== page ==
Egypt’s President-Elect Considers New Government

Posted June 25th, 2012 at 8:50 pm (UTC-5)
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Egypt's Islamist president-elect Mohamed Morsi has started work on forming what he pledges will be an inclusive government, one day after becoming the country's first democratically elected civilian president.

In one of several steps on Monday, Mr. Morsi moved into the offices of the presidential palace, formerly occupied by ousted president Hosni Mubarak until a popular uprising toppled the autocratic leader last year.

Mr. Morsi also met with Egypt's military ruler Field Marshal Hussein Tantawi, whom state television quoted as promising support to the country's “legitimate president-elect.”

Outgoing Prime Minister Kamal al Ganzouri submitted his resignation Monday, but will remain in a caretaker capacity until the new government is in place. The military council that has led Egypt since Mubarak's ouster has promised to hand power to an elected civilian president by the end of this month.

Mr. Morsi is expected to take the oath of office in front of Egypt's Constitutional Court rather than the lower house of parliament, because of the recent court-ordered dissolution of the assembly.

It is unclear how much power Egypt's post-revolution presidency will hold. The ruling military council recently gave itself key executive powers and claimed control of legislative affairs after the Muslim Brotherhood-led lower house of parliament was dissolved earlier this month.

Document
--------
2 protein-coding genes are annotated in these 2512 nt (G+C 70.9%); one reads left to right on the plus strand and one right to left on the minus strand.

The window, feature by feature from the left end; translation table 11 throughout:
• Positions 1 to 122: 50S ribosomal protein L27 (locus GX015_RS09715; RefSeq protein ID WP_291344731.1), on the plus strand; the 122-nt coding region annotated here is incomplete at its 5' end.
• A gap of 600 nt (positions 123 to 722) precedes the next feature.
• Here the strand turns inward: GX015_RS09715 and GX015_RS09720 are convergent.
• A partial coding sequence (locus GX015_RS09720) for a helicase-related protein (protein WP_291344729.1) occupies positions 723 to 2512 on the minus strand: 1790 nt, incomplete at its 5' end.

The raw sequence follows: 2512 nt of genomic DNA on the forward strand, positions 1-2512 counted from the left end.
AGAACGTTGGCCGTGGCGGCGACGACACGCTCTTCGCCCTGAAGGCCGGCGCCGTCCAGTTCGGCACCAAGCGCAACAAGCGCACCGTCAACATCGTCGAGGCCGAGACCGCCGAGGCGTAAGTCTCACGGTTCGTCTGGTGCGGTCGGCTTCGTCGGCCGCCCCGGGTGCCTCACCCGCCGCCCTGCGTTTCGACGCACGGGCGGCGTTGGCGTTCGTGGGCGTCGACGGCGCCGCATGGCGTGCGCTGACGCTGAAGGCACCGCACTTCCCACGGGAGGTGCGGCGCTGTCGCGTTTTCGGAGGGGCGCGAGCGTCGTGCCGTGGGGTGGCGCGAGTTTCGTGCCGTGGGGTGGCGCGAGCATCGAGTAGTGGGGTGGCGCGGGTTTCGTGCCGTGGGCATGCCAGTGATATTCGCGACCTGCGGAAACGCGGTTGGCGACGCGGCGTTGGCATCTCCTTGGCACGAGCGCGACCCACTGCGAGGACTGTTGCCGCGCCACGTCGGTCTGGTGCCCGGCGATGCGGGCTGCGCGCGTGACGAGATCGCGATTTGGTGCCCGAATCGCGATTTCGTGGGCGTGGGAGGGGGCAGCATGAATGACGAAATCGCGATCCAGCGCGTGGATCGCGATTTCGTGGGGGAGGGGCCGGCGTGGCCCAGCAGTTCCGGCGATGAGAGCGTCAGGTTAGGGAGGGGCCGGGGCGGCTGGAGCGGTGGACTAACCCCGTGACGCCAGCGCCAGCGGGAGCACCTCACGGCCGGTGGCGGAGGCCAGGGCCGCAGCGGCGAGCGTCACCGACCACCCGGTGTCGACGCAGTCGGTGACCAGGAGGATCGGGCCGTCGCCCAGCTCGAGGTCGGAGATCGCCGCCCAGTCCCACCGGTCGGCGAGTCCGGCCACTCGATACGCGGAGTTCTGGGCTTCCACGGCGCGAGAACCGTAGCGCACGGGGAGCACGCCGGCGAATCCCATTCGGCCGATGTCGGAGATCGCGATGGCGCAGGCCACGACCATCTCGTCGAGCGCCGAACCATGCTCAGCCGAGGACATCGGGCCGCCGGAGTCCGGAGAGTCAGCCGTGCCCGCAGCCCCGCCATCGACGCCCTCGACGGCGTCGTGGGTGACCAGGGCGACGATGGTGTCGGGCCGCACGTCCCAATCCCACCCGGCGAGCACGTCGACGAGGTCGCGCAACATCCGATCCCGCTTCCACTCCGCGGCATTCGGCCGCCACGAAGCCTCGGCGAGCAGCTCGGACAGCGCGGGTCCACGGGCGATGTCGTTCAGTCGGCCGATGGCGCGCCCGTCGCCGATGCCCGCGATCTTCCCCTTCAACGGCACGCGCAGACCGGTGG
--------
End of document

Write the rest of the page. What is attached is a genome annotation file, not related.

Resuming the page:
Mr. Morsi was a senior member of the Muslim Brotherhood before resigning after being declared president-elect. The Brotherhood has rejected the military's actions, raising the prospect of a power struggle between the Islamists and the generals.

Mr. Morsi's supporters also have vowed to stay in Cairo's Tahrir Square until powers are restored to the president and legislature. By Monday afternoon, fewer than one thousand protesters remained in the square, and traffic appeared to be flowing as usual.

In a speech late Sunday, Mr. Morsi said he would be “president of all Egyptians,” and he vowed to name a woman and a Christian to his new government.

Along with pursuing national unity, Mr. Morsi has pledged to uphold Egypt's standing international agreements. Chief among them is Egypt's peace treaty with Israel from 1979. Egypt was the first Arab nation to enter into a peace agreement with Israel, but the Muslim Brotherhood has long been a critic of it.

Iranian news agency Fars published what it said was an interview with Mr. Morsi on Monday, quoting the Egyptian president-elect as saying he wants a a closer relationship with Tehran to create a “strategic balance” in the region. But an aide to Mr. Morsi denied that the interview ever took place and said the comments reported by Fars were false. Egypt and Iran have not had diplomatic relations since 1980.

Omar Ashour, who teaches political science at the University of Exeter in Britain, said it is unlikely that Egypt's military rulers will allow Mr. Morsi to handle sensitive foreign affairs topics such as Israel or Iran.

“Relations with Israel, with Iran, with anything that has to do with sensitive foreign policy or national security are still in the hands of the army,” said Ashour. “So we will probably see some rhetoric regarding reconciliation and accommodation with all of the regional powers, but I think it would be relatively difficult for [Mr. Morsi] to make significant changes in Egyptian foreign policy.”

Ashour said Mr. Morsi may try to improve Egypt's official relations with the Palestinian Islamist movement Hamas in the Gaza Strip. But he said he does not think the new president will want to get into a conflict with the generals.

(Yeranian reported from Cairo and Lipin from Washington)